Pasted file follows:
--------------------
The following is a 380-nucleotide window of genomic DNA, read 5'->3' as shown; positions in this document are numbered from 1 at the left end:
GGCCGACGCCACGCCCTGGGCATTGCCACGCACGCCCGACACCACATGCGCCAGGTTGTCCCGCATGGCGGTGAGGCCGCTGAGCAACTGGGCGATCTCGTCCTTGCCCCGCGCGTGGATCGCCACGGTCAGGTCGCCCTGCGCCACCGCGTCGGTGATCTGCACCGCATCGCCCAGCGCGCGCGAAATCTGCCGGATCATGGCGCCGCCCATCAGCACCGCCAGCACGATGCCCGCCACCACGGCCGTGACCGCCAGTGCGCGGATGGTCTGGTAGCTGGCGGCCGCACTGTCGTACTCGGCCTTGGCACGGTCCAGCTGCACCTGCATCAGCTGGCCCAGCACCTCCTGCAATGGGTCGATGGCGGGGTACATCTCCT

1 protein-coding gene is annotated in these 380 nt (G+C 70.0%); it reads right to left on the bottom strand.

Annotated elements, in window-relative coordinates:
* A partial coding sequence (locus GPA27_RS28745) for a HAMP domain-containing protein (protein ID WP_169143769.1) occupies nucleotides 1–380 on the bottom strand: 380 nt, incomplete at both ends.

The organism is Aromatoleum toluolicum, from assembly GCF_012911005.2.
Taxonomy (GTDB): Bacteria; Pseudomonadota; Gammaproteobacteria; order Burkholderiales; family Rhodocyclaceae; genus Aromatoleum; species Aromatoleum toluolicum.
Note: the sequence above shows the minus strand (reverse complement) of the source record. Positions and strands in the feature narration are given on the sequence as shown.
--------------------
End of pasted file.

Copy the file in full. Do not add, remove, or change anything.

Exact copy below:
The following is a 380-nucleotide window of genomic DNA, read 5'->3' as shown; positions in this document are numbered from 1 at the left end:
GGCCGACGCCACGCCCTGGGCATTGCCACGCACGCCCGACACCACATGCGCCAGGTTGTCCCGCATGGCGGTGAGGCCGCTGAGCAACTGGGCGATCTCGTCCTTGCCCCGCGCGTGGATCGCCACGGTCAGGTCGCCCTGCGCCACCGCGTCGGTGATCTGCACCGCATCGCCCAGCGCGCGCGAAATCTGCCGGATCATGGCGCCGCCCATCAGCACCGCCAGCACGATGCCCGCCACCACGGCCGTGACCGCCAGTGCGCGGATGGTCTGGTAGCTGGCGGCCGCACTGTCGTACTCGGCCTTGGCACGGTCCAGCTGCACCTGCATCAGCTGGCCCAGCACCTCCTGCAATGGGTCGATGGCGGGGTACATCTCCT

1 protein-coding gene is annotated in these 380 nt (G+C 70.0%); it reads right to left on the bottom strand.

Annotated elements, in window-relative coordinates:
* A partial coding sequence (locus GPA27_RS28745) for a HAMP domain-containing protein (protein ID WP_169143769.1) occupies nucleotides 1–380 on the bottom strand: 380 nt, incomplete at both ends.

The organism is Aromatoleum toluolicum, from assembly GCF_012911005.2.
Taxonomy (GTDB): Bacteria; Pseudomonadota; Gammaproteobacteria; order Burkholderiales; family Rhodocyclaceae; genus Aromatoleum; species Aromatoleum toluolicum.
Note: the sequence above shows the minus strand (reverse complement) of the source record. Positions and strands in the feature narration are given on the sequence as shown.